New Books: the 1970s and Postwar Politics

“Debates about Americans’ sexual practices and intimate lives, women’s reproduction, and the nature of family are inseparable from the history of capitalism and the modern liberal state. This cannot be emphasized enough. At its heart, the social contract overseen by government mediates the relationship among individuals, social institutions such as the family, and the market. The question is not whether gender, sex, and family are structured and regulated by the state; the question is what kind of regulations exist and to what end.”

This quote is from the introduction to Robert O. Self’s new book All in the Family. I bought a copy last week and have been dying to read it. I teased myself with the introduction last night. Unfortunately, I have lots of grading and other work that are preventing me from getting to it. My first impressions tell me that it is going to be a fantastic read and an important book to come.

It’s one of many recent books that are beginning to interrogate and analyze modern American history from from the post war period up to the 2000s. This historiography has been booming in the last few years. Most of these books integrate issues of race, gender, politics, and economics into one rich multi-layered tapestry that shows their connections. They’re exciting books that in someways reflect a new comprehensive of doing history.  Other new good books that fit the same time period (roughly 1960-2000) that I think are must-reads, include Daniel T. Rogers’ The Age of Fracture (2011), and Jefferson Cowie’s Stayin’ Alive (2010). I’m also currently reading Thomas Borstlemann’s The 1970s (2012) right now. It’s pretty good too. I’ve also been told that I need to read Judith Stein’s Pivotal Decade (2010) so it’s on my wish list, but I probably wont get to it for a while.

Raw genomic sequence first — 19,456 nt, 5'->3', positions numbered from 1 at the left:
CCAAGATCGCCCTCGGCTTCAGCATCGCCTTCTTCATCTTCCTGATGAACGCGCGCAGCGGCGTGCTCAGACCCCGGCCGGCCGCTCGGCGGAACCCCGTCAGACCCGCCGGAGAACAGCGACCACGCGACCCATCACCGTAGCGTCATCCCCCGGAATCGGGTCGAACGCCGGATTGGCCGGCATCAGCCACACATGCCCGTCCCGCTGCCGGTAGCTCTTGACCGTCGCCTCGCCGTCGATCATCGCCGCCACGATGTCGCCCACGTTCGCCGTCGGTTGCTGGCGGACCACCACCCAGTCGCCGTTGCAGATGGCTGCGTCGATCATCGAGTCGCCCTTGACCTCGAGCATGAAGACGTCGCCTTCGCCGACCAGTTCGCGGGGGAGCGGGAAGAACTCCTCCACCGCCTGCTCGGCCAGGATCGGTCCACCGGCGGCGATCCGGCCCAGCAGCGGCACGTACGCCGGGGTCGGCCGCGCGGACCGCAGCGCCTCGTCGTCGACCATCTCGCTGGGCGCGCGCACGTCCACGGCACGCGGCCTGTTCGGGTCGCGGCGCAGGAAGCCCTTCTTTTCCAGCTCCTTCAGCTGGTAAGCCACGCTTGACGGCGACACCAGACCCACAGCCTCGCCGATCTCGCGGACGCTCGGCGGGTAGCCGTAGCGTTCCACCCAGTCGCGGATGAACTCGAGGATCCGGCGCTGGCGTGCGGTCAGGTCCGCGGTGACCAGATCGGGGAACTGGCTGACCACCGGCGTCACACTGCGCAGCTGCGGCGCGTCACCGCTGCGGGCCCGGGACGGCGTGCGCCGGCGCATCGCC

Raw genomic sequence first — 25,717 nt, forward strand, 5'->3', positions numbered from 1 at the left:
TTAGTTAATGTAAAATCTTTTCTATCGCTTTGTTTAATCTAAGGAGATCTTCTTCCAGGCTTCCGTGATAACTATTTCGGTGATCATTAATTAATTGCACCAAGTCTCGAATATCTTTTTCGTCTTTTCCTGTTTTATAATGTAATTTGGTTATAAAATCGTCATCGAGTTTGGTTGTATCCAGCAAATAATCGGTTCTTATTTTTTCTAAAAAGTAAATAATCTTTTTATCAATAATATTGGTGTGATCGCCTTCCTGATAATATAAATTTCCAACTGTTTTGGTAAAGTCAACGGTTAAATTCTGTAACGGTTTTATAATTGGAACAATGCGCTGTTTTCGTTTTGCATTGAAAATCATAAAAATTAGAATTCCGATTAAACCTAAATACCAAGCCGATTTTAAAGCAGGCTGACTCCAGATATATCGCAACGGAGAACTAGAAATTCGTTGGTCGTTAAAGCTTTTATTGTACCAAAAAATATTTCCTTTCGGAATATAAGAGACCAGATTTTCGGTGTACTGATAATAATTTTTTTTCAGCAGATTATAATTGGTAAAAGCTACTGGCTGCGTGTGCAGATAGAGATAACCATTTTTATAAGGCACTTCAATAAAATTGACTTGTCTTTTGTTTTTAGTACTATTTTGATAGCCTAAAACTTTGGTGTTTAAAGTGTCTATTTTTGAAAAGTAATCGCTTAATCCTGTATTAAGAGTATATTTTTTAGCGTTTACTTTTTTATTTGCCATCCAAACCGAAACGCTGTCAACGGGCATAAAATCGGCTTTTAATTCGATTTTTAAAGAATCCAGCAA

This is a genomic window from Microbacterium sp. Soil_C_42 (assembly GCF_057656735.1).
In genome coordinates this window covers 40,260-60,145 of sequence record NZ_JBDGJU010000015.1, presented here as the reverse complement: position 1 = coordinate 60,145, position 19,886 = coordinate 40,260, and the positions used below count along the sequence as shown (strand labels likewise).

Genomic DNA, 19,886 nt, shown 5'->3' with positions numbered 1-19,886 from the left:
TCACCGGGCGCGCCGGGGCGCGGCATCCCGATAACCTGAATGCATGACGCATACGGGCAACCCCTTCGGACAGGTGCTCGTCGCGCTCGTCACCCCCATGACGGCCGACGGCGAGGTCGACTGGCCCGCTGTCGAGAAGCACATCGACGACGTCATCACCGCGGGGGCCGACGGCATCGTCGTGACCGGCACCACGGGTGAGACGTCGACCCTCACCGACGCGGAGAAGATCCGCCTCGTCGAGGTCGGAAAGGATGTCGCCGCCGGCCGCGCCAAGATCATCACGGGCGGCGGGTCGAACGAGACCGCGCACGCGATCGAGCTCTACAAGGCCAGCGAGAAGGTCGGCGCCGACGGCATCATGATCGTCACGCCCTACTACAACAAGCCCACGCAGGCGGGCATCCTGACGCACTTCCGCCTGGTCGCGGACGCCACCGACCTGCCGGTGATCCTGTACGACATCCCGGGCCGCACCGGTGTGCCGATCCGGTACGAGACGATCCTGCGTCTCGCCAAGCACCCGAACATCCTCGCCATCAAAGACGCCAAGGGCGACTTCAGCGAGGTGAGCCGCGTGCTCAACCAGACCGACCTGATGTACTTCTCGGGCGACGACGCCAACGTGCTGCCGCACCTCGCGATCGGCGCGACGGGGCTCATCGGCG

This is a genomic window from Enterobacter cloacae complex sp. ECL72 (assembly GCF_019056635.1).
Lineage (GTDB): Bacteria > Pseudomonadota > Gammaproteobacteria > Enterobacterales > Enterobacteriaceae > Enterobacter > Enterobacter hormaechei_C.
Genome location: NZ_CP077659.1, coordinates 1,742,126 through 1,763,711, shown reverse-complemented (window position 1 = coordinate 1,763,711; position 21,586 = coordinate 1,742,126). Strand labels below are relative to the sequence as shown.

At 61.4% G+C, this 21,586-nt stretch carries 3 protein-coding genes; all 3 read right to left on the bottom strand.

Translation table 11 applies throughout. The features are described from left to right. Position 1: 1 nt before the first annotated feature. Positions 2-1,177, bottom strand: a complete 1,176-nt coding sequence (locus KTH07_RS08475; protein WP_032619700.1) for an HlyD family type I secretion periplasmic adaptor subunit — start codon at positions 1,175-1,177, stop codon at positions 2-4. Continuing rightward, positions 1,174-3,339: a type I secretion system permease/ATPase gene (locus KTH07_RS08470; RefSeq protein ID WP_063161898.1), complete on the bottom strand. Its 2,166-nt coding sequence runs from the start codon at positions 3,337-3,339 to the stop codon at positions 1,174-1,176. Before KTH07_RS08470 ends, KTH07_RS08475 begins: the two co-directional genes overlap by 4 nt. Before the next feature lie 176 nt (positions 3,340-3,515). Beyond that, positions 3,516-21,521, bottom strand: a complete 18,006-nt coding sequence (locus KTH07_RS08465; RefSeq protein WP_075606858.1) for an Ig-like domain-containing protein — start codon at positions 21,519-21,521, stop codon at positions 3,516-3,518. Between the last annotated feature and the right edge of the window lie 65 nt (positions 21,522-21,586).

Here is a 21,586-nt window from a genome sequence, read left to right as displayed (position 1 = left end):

1 thought on “New Books: the 1970s and Postwar Politics

  1. Trevor Burrows

    I’m intrigued by the Self book as well. Just about finished with Borstelmann (super speed read); I think you’re right, these books all deserve to be read side-by-side. I already want to break out Stayin’ Alive and Age of Fracture for comparisons (but just don’t have the time right now – maybe over break).


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